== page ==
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Anxiety and comorbid depression following traumatic brain injury in a community-based sample of young, middle-aged and older adults

Osborn, AJ; Mathias, JL; Fairweather, Kate; Anstey, Kaarin

Description

Background Anxiety is common following a traumatic brain injury (TBI), but who is most at risk, and to what extent, is not well understood. Methods Longitudinal data from a randomly-selected community sample (Wave 1: 7397, Wave 2: 6621 and Wave 3: 6042) comprising three adult cohorts (young: 20–24 years of age, middle-aged: 40–44, older: 60–64), were analysed. The association between TBI history, anxiety and comorbid depression was assessed, controlling for age, sex, marital/employment...[Show more]

dc.contributor.authorOsborn, AJ
dc.contributor.authorMathias, JL
dc.contributor.authorFairweather, Kate
dc.contributor.authorAnstey, Kaarin
dc.date.accessioned2021-05-10T01:17:14Z
dc.identifier.issn0165-0327
dc.identifier.urihttp://hdl.handle.net/1885/232559
dc.description.abstractBackground Anxiety is common following a traumatic brain injury (TBI), but who is most at risk, and to what extent, is not well understood. Methods Longitudinal data from a randomly-selected community sample (Wave 1: 7397, Wave 2: 6621 and Wave 3: 6042) comprising three adult cohorts (young: 20–24 years of age, middle-aged: 40–44, older: 60–64), were analysed. The association between TBI history, anxiety and comorbid depression was assessed, controlling for age, sex, marital/employment status, medical conditions, recent life events, alcohol consumption, social support and physical activity. Results Thirteen percent of the sample had sustained a TBI by Wave 3, 35% of whom had sustained multiple TBIs. Cross-sectional analyses revealed that clinically-significant anxiety was more common in people who had sustained a TBI. Longitudinal analyses demonstrated an increased risk of anxiety post-TBI, even after controlling for potential demographic, health and psychosocial confounds. Anxiety was more common than depression, although 10% of those with a TBI experienced comorbid anxiety/depression. Limitations TBIs were not medically confirmed and anxiety and depression were only assessed every four years by self-report, rather than clinical interview. Sample attrition resulted in the retention of healthier individuals at each wave. Conclusions TBIs are associated with a lifelong increased risk of experiencing clinically-significant anxiety, highlighting the chronic nature of TBI sequelae. Positive lifestyle changes (e.g., increasing physical activity, reducing alcohol consumption) may decrease the risk of anxiety problems in the early years after a TBI. Comorbid anxiety and depression was common, indicating that both should be monitored and treated.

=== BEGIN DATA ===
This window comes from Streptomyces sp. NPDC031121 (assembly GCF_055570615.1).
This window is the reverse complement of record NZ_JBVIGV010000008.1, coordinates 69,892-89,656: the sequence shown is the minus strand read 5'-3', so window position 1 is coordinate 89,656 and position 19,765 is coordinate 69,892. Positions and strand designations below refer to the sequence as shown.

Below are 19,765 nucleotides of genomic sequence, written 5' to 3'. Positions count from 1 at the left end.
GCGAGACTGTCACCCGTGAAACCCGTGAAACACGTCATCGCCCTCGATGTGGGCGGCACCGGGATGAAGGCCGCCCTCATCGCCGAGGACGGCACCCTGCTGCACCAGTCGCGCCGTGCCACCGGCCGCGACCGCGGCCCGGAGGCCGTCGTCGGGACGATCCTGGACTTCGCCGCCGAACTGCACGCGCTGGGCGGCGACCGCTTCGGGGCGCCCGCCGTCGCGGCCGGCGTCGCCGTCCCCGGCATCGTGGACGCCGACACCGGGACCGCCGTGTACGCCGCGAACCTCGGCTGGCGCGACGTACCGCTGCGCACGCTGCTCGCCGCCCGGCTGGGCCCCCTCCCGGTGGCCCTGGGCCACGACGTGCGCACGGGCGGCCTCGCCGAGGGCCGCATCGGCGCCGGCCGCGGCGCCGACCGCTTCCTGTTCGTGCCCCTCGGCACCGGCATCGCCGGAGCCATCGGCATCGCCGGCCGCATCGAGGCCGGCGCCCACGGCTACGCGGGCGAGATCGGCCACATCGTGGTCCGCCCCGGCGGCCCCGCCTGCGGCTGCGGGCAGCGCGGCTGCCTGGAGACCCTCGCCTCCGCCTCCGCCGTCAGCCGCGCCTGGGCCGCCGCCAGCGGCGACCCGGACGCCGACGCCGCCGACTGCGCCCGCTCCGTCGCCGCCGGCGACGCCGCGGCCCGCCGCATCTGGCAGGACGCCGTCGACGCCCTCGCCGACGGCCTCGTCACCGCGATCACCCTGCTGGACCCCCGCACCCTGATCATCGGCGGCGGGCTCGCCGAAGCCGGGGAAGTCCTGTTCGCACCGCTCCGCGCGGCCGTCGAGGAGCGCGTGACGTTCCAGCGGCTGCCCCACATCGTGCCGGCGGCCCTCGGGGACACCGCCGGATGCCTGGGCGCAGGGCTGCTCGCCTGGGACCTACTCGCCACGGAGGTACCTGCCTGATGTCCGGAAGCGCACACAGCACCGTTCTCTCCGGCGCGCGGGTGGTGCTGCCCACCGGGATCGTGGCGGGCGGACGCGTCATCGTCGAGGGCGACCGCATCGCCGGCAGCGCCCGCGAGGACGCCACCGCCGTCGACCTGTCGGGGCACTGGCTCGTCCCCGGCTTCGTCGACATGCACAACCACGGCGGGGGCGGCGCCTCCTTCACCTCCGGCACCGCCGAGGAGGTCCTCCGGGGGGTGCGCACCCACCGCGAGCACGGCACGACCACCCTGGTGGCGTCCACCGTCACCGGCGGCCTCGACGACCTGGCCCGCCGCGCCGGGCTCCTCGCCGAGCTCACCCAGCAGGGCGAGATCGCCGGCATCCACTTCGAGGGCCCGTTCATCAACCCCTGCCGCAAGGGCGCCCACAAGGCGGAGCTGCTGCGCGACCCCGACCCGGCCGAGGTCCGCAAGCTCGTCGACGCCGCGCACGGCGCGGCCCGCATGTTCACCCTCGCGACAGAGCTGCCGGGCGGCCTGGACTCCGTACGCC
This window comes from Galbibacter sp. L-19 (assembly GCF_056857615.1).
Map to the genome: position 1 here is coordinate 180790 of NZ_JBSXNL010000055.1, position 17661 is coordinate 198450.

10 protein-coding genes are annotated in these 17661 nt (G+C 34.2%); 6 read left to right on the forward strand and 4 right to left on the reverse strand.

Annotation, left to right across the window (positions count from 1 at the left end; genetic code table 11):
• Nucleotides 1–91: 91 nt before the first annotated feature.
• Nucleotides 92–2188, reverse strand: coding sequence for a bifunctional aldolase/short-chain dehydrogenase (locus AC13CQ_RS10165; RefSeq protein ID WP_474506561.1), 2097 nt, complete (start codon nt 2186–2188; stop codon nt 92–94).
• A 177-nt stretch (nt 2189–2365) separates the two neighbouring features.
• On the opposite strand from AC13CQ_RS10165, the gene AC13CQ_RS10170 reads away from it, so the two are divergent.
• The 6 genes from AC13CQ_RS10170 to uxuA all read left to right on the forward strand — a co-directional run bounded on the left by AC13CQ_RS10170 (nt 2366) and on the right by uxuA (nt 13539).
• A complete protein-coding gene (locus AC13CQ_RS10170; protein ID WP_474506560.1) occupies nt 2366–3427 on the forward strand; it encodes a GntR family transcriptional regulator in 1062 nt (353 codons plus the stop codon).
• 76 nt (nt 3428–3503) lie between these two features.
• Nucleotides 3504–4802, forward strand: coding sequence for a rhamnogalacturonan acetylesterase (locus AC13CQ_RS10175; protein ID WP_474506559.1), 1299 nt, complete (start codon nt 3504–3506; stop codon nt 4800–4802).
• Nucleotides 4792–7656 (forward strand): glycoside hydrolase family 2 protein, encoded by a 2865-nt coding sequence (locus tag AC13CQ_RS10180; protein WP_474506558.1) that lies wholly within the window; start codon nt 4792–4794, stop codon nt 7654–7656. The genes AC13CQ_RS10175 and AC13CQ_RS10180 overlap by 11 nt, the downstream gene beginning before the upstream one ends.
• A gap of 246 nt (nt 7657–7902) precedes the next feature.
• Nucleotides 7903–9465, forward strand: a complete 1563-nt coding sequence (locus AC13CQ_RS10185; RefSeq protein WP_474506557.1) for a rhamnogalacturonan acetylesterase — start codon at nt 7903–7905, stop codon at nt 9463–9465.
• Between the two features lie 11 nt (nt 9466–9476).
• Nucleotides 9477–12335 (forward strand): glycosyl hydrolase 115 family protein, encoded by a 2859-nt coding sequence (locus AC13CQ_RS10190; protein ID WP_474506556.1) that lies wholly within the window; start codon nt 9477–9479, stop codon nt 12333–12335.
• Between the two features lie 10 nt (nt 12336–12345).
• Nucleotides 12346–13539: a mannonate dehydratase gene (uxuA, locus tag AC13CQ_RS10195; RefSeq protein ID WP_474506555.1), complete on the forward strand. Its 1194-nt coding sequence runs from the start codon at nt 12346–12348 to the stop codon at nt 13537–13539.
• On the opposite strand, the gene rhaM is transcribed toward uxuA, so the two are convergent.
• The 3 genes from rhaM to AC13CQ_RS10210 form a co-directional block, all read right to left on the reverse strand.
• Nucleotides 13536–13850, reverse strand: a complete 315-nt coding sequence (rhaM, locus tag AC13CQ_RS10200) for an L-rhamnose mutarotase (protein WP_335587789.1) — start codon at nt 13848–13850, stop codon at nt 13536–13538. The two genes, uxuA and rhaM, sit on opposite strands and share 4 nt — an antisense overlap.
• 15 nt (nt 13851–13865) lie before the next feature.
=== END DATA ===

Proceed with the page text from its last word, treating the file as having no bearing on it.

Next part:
dc.format.mimetypeapplication/pdf
dc.language.isoen_AU
dc.publisherElsevier
dc.rights© 2016 Elsevier B.V
dc.sourceJournal of Affective Disorders
dc.subjectTraumatic brain injury
dc.subjectAnxiety
dc.subjectDepression
dc.subjectCommunity
dc.subjectPopulation
dc.subjectLongitudinal
dc.subjectMultivariate
dc.titleAnxiety and comorbid depression following traumatic brain injury in a community-based sample of young, middle-aged and older adults
dc.typeJournal article
local.description.notesImported from ARIES
local.identifier.citationvolume213
dc.date.issued2017
local.identifier.absfor110903 - Central Nervous System
local.identifier.ariespublicationu4485658xPUB52
local.publisher.urlhttps://www.elsevier.com/en-au
local.type.statusPublished Version
local.contributor.affiliationOsborn, AJ , University of Adelaide
local.contributor.affiliationMathias, JL, University of Adelaide
local.contributor.affiliationFairweather, Kate, College of Health and Medicine, ANU
local.contributor.affiliationAnstey, Kaarin, College of Health and Medicine, ANU
local.description.embargo2099-12-31
local.bibliographicCitation.startpage214
local.bibliographicCitation.lastpage221
local.identifier.doi10.1016/j.jad.2016.09.045
dc.date.updated2020-11-23T10:11:54Z
local.identifier.scopusID2-s2.0-85007436566
local.identifier.thomsonID000398868300031
CollectionsANU Research Publications

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